LEARNING from other oil producing countries where the discovery of that all-precious commodity has turned out to be more of a curse than blessing, Ghana is not taking chances to protect its oil fields from economic vampires.
Currently, naval personnel are engaged in a training programme dubbed, ‘Operation Jubilee’ which is aimed at providing security at the Jubilee Field.
The Ghana Navy plans to establish special operational bases near Half-Assini and Elmina, to provide swift response to any security situation at the oil fields.
Real Admiral Matthew Quarshie, Chief of Naval Staff who announced this at the 2020 Administrative Inspection parade, mounted by the Western Naval Command at Sekondi last Friday, said the safety and security of the country’s oil lies with the navy.
“We cannot fail in the discharge of our duties as the oil production starts this month,” he stated.
Now that a firm date has been announced for the first oil from the Jubilee Field to pour out, the need for adequate security of the oil field has become paramount.
Already, a test production from the Floating Production Storage and Offloading (FPSO) Nkrumah vessel, has been carried out and all is set for the official take-off, barring any hitch.
The nation is expected to produce 120,000 barrels of oil per day, from the first quarter of next year.
Parliament is also vigorously considering the Oil Revenue Management Bill which would be passed in no time.
The Times is indeed delighted about the security arrangements so far, to safeguard the oil field and to protect it from crooks who may adopt various ways to exploit the oil wealth.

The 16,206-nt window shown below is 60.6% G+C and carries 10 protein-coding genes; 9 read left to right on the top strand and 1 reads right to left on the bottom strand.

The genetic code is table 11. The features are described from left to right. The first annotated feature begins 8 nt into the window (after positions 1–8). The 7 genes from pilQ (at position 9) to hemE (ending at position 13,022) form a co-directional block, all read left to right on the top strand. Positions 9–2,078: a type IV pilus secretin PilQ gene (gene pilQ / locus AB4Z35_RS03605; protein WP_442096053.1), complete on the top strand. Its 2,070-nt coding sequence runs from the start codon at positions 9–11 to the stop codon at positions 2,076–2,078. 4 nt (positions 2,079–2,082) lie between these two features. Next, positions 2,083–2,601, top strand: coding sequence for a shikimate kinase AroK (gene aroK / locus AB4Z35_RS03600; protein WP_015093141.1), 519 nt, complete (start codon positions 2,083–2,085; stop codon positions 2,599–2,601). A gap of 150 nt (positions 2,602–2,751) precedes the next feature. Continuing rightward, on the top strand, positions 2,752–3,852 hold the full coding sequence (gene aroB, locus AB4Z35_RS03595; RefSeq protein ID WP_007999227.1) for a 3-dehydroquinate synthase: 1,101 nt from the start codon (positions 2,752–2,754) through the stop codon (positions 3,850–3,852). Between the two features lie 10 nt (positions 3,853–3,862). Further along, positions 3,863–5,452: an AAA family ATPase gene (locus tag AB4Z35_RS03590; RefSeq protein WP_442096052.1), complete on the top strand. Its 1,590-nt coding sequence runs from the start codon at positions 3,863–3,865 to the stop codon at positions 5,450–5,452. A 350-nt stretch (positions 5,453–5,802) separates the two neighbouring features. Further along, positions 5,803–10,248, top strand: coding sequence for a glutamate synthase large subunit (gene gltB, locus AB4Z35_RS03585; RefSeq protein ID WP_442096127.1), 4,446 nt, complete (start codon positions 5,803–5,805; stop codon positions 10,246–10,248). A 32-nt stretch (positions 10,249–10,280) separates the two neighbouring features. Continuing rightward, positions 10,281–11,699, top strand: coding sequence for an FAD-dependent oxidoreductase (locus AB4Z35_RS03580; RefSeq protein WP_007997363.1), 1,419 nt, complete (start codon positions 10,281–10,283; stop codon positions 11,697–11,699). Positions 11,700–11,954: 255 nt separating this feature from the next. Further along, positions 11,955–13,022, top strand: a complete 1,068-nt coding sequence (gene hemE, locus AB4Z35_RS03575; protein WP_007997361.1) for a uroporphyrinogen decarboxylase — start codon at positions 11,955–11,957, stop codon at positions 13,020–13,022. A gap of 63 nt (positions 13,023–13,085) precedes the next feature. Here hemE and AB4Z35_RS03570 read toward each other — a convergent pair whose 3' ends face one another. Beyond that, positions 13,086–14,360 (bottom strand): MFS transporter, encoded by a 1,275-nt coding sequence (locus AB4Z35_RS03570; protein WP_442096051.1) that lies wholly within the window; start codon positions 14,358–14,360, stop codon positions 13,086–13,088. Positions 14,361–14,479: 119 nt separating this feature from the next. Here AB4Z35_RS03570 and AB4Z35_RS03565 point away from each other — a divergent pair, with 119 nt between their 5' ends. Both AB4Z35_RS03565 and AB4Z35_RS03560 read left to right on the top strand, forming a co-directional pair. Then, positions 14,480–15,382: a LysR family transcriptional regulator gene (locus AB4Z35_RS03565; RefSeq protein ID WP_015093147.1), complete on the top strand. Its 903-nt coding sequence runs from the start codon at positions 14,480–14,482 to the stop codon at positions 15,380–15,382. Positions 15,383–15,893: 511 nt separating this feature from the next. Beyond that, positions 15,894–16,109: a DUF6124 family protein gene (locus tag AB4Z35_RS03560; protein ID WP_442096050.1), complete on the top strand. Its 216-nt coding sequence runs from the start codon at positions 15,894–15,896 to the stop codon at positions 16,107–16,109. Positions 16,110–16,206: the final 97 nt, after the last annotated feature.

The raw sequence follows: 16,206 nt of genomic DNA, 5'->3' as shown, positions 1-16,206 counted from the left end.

We recall that the President and his Vice recently issued a stern warning to people with evil intentions to keep off the oil industry, or else they would be dealt with, when arrested.
It is a fact that since the discovery of the oil in the country, there has been a massive influx of people, some probably with ill motives, and if the activities of these vampires are not checked, the country would be in danger of losing the proceeds from its oil resources.
Meanwhile, the Times wishes to suggest that while the nation thinks about providing adequate security to the oil field, it should also not lose sight of the combustible nature of the product.
We advise that there should be conscious efforts to train people in fire-fighting techniques and provided with the latest equipment to deal swiftly with fires, when they occur in the course of drilling the oil.